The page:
More importantly, Africa is better connected now – in terms of trade (though much more can be done on this front) and exchange of ideas – than ever before in history. Isolation, whether geographic or self-imposed, has been the bane of many societies. The Native Americans and the Aborigines of Australia, cut off as they were from the ideas, innovations and material goods of Europe and Asia for millennia, suffered immensely because of it. The same could be said of parts of Africa. But unlike the Native Americans, who declined in large numbers owing to European diseases, colonization and settlement and were thus unable to define their own destinies, Africans have another chance.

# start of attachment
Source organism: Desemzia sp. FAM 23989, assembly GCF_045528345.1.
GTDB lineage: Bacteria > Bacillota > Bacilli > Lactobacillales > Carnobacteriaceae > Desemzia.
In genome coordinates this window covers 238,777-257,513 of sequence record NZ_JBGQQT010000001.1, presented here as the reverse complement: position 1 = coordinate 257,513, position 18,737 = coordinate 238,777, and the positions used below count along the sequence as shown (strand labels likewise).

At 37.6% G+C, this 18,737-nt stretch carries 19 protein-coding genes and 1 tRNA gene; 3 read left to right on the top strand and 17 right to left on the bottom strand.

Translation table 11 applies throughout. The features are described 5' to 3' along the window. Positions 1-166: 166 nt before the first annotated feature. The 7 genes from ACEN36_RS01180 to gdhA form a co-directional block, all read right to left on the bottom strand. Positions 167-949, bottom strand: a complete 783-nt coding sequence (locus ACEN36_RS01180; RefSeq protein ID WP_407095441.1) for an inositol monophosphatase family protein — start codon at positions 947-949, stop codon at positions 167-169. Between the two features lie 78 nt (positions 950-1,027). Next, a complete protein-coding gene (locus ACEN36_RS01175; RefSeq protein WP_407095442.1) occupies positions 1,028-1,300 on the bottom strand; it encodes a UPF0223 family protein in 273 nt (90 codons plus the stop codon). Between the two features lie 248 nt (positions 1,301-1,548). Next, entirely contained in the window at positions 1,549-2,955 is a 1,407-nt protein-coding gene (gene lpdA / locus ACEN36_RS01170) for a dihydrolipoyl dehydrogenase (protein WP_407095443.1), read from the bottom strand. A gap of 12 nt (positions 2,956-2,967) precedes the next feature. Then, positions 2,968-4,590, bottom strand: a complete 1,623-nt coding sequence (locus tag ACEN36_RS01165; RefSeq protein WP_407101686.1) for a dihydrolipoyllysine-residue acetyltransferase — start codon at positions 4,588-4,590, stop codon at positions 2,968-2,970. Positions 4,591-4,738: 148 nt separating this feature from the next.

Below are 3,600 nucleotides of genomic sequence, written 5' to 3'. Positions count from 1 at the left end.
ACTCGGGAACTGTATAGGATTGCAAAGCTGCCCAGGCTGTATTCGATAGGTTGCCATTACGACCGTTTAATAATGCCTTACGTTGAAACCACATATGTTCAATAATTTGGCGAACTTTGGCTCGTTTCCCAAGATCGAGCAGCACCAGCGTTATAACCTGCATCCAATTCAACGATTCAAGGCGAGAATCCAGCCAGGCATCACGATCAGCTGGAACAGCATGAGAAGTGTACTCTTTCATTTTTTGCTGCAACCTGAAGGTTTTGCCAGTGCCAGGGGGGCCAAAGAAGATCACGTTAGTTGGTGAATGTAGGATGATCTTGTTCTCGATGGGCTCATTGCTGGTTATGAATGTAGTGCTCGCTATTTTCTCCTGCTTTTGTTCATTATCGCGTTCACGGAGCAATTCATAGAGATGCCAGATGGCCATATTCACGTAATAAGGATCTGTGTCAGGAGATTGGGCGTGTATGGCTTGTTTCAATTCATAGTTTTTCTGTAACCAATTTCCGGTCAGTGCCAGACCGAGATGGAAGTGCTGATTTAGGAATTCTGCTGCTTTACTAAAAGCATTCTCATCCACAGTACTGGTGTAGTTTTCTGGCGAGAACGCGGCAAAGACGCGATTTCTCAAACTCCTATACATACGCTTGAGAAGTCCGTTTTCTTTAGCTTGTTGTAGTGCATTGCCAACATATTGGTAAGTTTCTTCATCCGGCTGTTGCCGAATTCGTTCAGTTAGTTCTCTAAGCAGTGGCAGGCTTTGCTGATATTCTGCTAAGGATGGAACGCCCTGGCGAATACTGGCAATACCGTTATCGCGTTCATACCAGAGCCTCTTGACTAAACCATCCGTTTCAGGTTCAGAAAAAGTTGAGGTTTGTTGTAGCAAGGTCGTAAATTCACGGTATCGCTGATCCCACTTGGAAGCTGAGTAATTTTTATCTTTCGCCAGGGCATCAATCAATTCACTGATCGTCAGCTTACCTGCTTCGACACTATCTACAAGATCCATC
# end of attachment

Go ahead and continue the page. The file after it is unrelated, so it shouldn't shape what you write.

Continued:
There is an additional aspect to this story of globalization: Already China and India are heavily engaged in Africa, and have sparked off a new scramble for its resources. To some this too is exploitation, the 21st century version, in essence similar to Europe’s plunder of Africa. China’s burgeoning presence in particular is raising some questions. But in the end, such exchanges of skills, ideas and material goods, if they happen gradually and if they are managed well – and that latter if is a big if – are mutually beneficial. Even in ancient times, the most powerful and robust societies were those that were well positioned to use the innovations of other regions. Africa will have to use its opportunity, and one feels it is the heavyweights – Nigeria, Ghana, Kenya, Tanzania, South Africa – that will have to lead the way.